Straight cis people are always wild cards.
Agent V was about 5’0”. She wore knockoff Prada Baroque eyeglasses, no nail polish, a no-nonsense gold wedding band, and a chunky G-shock watch. Her face frowned naturally. She looked me up and down and said with practiced disinterest, “Please follow me to our questioning area.” I followed her, imagining that we looked like a St. Bernard following a miniature poodle. I suddenly missed Laika, the living proof of my decency.
I wasn’t sure where V was leading me. We were walking away from the security check area, and towards the food court. We passed by a two-story high Christmas tree covered in gold ornaments. I noticed her eyes hover on it for a few seconds, and made a mental note to check if she was wearing a crucifix. I also reminded myself to compliment one of her accessories when we arrived where we were going, if appropriate. When interacting with straight ciswomen, it is often in my best interest to read as gay, or at least as a guy who has a lot of sisters.
Agent V slowed her steps by the Burger King, and strolled up to a bench sandwiched between overgrown palm trees, too big for their terra cotta pots. I wondered if there was a suggestion box where I could request that they be repotted.
On the next bench over, a couple in their mid sixties was saying a tearful goodbye, punctuated by lingering kisses.
“Is this private enough for you to feel comfortable.” Her voice did not go up at the end, like it was a question.
“It’s private enough for me if it’s private enough for them.”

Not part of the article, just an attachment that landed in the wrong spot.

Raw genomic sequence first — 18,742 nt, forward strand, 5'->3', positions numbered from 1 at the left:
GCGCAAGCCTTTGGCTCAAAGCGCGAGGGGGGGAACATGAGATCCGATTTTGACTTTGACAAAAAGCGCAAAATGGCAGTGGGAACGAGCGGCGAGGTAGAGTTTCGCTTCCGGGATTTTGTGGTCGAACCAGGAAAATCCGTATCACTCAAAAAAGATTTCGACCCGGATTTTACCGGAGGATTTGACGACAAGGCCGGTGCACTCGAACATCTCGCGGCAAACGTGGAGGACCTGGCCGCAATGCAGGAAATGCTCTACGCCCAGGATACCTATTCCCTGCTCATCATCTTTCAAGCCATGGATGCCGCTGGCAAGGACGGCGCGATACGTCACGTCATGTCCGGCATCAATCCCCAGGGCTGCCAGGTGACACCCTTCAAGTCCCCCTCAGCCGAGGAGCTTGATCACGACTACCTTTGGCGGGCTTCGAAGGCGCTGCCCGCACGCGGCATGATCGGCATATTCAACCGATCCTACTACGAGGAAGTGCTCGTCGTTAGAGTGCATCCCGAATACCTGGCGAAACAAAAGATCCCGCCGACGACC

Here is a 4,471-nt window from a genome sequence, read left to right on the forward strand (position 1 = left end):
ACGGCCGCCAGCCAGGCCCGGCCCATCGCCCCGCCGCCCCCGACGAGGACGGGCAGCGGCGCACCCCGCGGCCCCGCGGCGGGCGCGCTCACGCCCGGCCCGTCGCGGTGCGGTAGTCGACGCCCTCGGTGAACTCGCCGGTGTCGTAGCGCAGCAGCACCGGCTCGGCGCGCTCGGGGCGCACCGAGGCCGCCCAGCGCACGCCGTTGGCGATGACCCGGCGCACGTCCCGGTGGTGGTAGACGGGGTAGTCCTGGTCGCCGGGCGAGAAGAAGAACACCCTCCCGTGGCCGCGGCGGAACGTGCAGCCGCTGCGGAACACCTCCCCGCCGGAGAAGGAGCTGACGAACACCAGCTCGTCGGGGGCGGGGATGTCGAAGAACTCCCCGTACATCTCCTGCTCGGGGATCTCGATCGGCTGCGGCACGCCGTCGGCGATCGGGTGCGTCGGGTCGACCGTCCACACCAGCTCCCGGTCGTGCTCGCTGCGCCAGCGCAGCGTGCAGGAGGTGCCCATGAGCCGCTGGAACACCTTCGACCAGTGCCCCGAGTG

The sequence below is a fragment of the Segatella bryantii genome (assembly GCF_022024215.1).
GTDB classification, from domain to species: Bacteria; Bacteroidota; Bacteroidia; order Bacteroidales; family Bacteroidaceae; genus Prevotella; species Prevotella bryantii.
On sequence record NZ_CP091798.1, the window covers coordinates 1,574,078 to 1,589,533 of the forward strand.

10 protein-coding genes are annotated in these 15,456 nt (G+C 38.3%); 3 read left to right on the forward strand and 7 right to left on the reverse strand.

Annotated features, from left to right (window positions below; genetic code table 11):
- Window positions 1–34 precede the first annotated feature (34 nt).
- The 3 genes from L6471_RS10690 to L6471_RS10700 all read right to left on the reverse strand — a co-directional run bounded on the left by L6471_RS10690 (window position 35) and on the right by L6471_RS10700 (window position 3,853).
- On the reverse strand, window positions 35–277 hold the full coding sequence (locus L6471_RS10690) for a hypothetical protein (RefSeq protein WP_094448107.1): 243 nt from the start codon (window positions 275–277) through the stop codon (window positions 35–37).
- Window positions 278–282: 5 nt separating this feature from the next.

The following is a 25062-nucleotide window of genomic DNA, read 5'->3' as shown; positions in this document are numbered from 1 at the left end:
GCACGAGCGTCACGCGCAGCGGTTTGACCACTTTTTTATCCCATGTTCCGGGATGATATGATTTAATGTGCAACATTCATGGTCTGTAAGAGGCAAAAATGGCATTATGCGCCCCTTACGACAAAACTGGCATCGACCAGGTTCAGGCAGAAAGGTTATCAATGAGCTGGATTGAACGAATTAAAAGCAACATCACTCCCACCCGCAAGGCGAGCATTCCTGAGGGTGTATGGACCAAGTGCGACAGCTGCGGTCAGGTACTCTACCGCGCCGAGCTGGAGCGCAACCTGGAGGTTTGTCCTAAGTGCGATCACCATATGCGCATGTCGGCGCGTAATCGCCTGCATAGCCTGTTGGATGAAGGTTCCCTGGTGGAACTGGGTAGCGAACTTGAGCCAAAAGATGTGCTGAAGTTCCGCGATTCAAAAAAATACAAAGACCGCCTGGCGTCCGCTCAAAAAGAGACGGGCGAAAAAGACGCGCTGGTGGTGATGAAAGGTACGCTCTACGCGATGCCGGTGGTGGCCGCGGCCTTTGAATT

One second passed. “HA!” Her laughter was brief and cutting, “Ha. Yes. Trust me—we see much worse here.” Her tense posture slumped slightly. Her guard was down! Success!
“Ok, here is how this will work. Since you don’t have any identification,” she paused to raise her eyebrow at me, a friendly scolding, “We will have to ask you some questions. I will call my supervisor, who sits at a computer and runs the background check I will need to ask you some very personal questions, but my goal is to get you on your flight. I am trained not to breach your privacy, and my goal is to protect everyone’s safety, including yours, ok?” I agreed, and she dialed the secret number on her phone.
It started out normally: address, previous address, single or married, education, parent’s names, were they divorced, siblings, have I flown from Orlando International before. I volunteered everything I could think of, but to no avail.
She was clearly growing exasperated, all my information checked out. “For some reason,” she said while her supervisor paused to try and come up with other questions, “it’s like there is just no info on you.” For the next half hour, she more specific banal questions (mother’s mother’s name, cars that my parents own/have owned in the past 10 years) not knowing that I was concealing a fact that would probably make her job much easier.
I considered what I was obligated to say, if and when the question arose. I never changed my last name or social security number, only my first name. So if she asked if I had any “aliases,” replying no wouldn’t be a lie. If she asked if I had ever
chanced my last name, the answer was no. If she asked if I had ever changed my name ever, I would have to say yes.
Eventually, we got there: “Have you ever had any nicknames?”
Well, nickname is a loose word. “How do you mean?” I asked.
“Do people know you by another name?”
Well, not since I legally changed it and cut everyone out of my life who wouldn’t call me Liam. Thus, “No.”